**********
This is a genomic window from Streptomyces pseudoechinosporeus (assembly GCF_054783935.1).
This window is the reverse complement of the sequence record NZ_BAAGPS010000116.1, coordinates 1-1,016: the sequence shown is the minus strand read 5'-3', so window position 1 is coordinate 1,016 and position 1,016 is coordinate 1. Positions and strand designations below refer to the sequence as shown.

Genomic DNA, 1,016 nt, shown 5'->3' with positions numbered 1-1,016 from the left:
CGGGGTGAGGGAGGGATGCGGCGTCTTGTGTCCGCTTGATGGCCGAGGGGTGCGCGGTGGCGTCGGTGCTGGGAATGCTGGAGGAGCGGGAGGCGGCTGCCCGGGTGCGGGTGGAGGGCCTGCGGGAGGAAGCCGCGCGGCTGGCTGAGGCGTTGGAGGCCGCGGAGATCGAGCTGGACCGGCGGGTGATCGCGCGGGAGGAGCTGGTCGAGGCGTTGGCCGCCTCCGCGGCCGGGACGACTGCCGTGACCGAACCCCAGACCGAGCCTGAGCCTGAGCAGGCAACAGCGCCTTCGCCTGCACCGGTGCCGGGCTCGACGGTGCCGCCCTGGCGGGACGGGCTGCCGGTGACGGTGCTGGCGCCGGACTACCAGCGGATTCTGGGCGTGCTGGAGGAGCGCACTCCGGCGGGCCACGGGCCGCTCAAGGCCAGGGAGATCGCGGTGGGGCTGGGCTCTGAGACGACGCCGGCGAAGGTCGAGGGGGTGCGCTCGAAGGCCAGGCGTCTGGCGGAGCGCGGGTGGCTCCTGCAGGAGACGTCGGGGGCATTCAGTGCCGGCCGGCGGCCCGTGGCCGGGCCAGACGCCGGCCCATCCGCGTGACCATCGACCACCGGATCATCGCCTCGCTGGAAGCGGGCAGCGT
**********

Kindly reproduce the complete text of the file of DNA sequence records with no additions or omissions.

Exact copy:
This is a genomic window from Streptomyces pseudoechinosporeus (assembly GCF_054783935.1).
This window is the reverse complement of the sequence record NZ_BAAGPS010000116.1, coordinates 1-1,016: the sequence shown is the minus strand read 5'-3', so window position 1 is coordinate 1,016 and position 1,016 is coordinate 1. Positions and strand designations below refer to the sequence as shown.

Genomic DNA, 1,016 nt, shown 5'->3' with positions numbered 1-1,016 from the left:
CGGGGTGAGGGAGGGATGCGGCGTCTTGTGTCCGCTTGATGGCCGAGGGGTGCGCGGTGGCGTCGGTGCTGGGAATGCTGGAGGAGCGGGAGGCGGCTGCCCGGGTGCGGGTGGAGGGCCTGCGGGAGGAAGCCGCGCGGCTGGCTGAGGCGTTGGAGGCCGCGGAGATCGAGCTGGACCGGCGGGTGATCGCGCGGGAGGAGCTGGTCGAGGCGTTGGCCGCCTCCGCGGCCGGGACGACTGCCGTGACCGAACCCCAGACCGAGCCTGAGCCTGAGCAGGCAACAGCGCCTTCGCCTGCACCGGTGCCGGGCTCGACGGTGCCGCCCTGGCGGGACGGGCTGCCGGTGACGGTGCTGGCGCCGGACTACCAGCGGATTCTGGGCGTGCTGGAGGAGCGCACTCCGGCGGGCCACGGGCCGCTCAAGGCCAGGGAGATCGCGGTGGGGCTGGGCTCTGAGACGACGCCGGCGAAGGTCGAGGGGGTGCGCTCGAAGGCCAGGCGTCTGGCGGAGCGCGGGTGGCTCCTGCAGGAGACGTCGGGGGCATTCAGTGCCGGCCGGCGGCCCGTGGCCGGGCCAGACGCCGGCCCATCCGCGTGACCATCGACCACCGGATCATCGCCTCGCTGGAAGCGGGCAGCGT